Thursday, January 27, 2011
Graham and Reilly Report to Congress on Deepwater Horizon
The Co-Chairs of the National Commission on the BP Deepwater Horizon Oil Spill and Offshore Drilling (Bob Graham & William Reilly) testified (attachments) before the Senate Energy and Natural Resources Committee on Wednesday, January 26 at 9:30 a.m. to discuss the Commission Report, which concluded that:
The explosive loss of the Macondo well could have been prevented.
The immediate causes of the Macondo well blowout can be traced to a series of identifiable mistakes made by BP, Halliburton, and Transocean that reveal such systematic failures in risk management that they place in doubt the safety culture of the entire industry.
Deepwater energy exploration and production, particularly at the frontiers of experience, involve risks for which neither industry nor government has been adequately prepared, but for which they can and must be prepared in the future.
To assure human safety and environmental protection, regulatory oversight of leasing, energy exploration, and production require reforms even beyond those significant reforms already initiated since the Deepwater Horizon disaster. Fundamental reform will be needed in both the structure of those in charge of regulatory oversight and their internal decision-making process to ensure their political autonomy, technical expertise, and their full consideration of environmental protection concerns.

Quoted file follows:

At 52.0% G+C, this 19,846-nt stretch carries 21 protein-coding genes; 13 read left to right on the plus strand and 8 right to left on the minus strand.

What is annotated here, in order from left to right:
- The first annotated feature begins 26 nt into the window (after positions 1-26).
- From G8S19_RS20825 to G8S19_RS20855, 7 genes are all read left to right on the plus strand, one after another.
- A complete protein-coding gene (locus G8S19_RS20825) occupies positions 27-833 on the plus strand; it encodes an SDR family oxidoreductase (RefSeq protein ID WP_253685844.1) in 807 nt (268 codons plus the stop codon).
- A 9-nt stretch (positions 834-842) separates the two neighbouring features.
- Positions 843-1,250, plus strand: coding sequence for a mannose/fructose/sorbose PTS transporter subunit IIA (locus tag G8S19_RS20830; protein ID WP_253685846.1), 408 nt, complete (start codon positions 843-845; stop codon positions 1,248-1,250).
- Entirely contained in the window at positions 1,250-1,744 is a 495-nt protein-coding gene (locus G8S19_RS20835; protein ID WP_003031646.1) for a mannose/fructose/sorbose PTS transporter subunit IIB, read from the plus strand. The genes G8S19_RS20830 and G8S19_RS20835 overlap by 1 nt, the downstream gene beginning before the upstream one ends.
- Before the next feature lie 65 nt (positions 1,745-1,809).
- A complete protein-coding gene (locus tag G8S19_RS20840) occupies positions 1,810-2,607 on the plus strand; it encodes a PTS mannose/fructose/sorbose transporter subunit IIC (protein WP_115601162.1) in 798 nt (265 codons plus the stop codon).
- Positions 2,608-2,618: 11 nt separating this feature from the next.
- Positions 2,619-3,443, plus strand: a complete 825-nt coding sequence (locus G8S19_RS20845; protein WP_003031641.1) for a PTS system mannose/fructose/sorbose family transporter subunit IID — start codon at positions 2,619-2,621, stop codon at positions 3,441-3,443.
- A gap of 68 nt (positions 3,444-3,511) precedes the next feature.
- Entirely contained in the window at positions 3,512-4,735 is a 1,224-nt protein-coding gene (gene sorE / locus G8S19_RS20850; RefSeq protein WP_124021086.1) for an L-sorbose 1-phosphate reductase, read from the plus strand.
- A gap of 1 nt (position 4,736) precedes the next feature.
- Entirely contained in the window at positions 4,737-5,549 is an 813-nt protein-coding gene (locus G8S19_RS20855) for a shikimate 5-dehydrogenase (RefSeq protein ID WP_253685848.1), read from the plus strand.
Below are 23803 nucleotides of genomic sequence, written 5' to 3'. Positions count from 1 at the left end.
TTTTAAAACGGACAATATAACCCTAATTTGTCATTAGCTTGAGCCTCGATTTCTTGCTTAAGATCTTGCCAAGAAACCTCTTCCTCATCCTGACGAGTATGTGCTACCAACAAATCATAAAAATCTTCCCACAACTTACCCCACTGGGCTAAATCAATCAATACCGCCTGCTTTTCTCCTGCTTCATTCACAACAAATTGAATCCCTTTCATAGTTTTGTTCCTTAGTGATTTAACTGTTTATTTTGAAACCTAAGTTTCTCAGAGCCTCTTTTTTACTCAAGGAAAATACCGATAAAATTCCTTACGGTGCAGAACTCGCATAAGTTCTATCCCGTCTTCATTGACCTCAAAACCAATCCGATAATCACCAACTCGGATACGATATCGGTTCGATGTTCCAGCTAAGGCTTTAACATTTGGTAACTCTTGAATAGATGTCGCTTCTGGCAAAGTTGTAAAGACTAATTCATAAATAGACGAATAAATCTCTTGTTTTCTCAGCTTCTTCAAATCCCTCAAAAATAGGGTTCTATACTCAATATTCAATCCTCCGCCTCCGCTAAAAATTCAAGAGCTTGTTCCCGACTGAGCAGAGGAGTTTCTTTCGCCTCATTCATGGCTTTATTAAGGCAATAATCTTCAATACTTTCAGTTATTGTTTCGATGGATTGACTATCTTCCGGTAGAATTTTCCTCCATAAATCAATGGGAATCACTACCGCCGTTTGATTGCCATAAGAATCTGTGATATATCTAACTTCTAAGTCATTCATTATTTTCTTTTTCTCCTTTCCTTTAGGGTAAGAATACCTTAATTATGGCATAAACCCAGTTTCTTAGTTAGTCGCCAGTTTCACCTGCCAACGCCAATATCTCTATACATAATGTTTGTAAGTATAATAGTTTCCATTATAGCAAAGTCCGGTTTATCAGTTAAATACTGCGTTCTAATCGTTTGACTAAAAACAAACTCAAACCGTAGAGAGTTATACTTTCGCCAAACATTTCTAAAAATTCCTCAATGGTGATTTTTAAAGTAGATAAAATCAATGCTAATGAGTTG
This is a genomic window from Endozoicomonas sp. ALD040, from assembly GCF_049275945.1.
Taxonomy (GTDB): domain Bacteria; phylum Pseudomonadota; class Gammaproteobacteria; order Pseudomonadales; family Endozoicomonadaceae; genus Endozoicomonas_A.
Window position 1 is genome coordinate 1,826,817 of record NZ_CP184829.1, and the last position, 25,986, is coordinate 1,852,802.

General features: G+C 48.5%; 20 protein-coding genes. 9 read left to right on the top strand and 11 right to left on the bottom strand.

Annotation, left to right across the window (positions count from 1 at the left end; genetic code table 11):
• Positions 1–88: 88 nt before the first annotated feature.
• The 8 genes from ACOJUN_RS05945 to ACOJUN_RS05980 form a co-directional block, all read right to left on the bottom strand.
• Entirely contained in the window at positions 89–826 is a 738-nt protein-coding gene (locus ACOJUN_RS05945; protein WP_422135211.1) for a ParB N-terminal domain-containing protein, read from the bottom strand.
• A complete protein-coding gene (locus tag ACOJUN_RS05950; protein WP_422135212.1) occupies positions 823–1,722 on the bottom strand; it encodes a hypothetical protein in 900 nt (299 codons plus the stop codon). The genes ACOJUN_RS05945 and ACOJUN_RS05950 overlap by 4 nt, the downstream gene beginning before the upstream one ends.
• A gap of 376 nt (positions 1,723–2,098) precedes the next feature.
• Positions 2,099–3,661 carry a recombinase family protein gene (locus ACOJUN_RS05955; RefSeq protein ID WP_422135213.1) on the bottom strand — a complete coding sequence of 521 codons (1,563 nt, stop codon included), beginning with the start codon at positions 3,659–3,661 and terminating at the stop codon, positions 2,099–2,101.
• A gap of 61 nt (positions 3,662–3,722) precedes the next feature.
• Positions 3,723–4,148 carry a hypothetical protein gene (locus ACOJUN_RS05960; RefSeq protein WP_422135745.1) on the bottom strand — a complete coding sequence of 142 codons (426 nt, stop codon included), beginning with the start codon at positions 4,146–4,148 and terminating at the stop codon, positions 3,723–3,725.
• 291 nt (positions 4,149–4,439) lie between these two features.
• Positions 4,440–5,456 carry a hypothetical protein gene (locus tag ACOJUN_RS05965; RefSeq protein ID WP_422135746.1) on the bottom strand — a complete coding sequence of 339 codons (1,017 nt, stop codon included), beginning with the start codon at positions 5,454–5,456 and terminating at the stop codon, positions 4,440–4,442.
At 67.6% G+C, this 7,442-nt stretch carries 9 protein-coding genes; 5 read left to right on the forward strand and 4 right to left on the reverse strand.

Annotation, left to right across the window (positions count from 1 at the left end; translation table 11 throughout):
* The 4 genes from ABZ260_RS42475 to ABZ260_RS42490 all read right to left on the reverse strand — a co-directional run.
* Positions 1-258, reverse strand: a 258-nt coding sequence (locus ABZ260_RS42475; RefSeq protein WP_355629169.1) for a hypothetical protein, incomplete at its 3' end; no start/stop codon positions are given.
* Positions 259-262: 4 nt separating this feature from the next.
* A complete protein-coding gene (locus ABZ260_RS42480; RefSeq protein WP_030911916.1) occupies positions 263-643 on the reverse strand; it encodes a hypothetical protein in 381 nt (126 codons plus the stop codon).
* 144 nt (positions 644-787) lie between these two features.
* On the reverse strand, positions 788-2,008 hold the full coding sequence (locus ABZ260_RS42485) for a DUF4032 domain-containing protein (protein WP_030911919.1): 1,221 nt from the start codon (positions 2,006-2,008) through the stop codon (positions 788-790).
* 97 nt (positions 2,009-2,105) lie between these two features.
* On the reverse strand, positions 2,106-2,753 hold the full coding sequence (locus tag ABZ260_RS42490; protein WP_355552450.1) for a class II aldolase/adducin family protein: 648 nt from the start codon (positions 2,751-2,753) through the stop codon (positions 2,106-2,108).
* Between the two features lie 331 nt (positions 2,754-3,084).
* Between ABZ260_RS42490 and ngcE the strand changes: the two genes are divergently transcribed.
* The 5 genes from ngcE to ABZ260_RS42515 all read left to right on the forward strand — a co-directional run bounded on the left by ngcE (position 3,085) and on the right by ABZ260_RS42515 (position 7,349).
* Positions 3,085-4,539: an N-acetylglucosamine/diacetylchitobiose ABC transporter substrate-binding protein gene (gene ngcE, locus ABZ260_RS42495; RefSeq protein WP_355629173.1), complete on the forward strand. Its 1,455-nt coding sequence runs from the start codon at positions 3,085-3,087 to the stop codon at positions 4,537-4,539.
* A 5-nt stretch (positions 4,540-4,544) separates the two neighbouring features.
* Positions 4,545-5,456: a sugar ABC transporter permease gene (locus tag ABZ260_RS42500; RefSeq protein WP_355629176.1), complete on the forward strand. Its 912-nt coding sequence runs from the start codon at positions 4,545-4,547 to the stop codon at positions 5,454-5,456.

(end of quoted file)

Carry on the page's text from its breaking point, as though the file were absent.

Because regulatory oversight alone will not be sufficient to ensure adequate safety, the oil and gas industry will need to take its own, unilateral steps to increase dramatically safety throughout the industry, including self-policing mechanisms that supplement governmental enforcement.
The technology, laws and regulations, and practices for containing, responding to, and cleaning up spills lag behind the real risks associated with deepwater drilling into large, high-pressure reservoirs of oil and gas located far offshore and thousands of feet below the ocean’s surface. Government must close the existing gap and industry must support rather than resist that effort.
Scientific understanding of environmental conditions in sensitive environments in deep Gulf waters, along the region’s coastal habitats, and in areas proposed for more drilling, such as the Arctic, is inadequate. The same is true of the human and natural impacts of oil spills.
The purpose of the hearing was to review the report and recommendations, including any recommendations for legislative action, issued by the National Commission on the BP Deepwater Horizon Oil Spill and Offshore Drilling. The hearing was held in Room 325 of the Russell Senate Office Building. (U.S. Senate Committee on Energy and Natural Resources).
View Senate Archive Webcast
They testified before the House Natural Resources Committee (1324 Longworth HOB) at 2 p.m.
View House Archive Webcast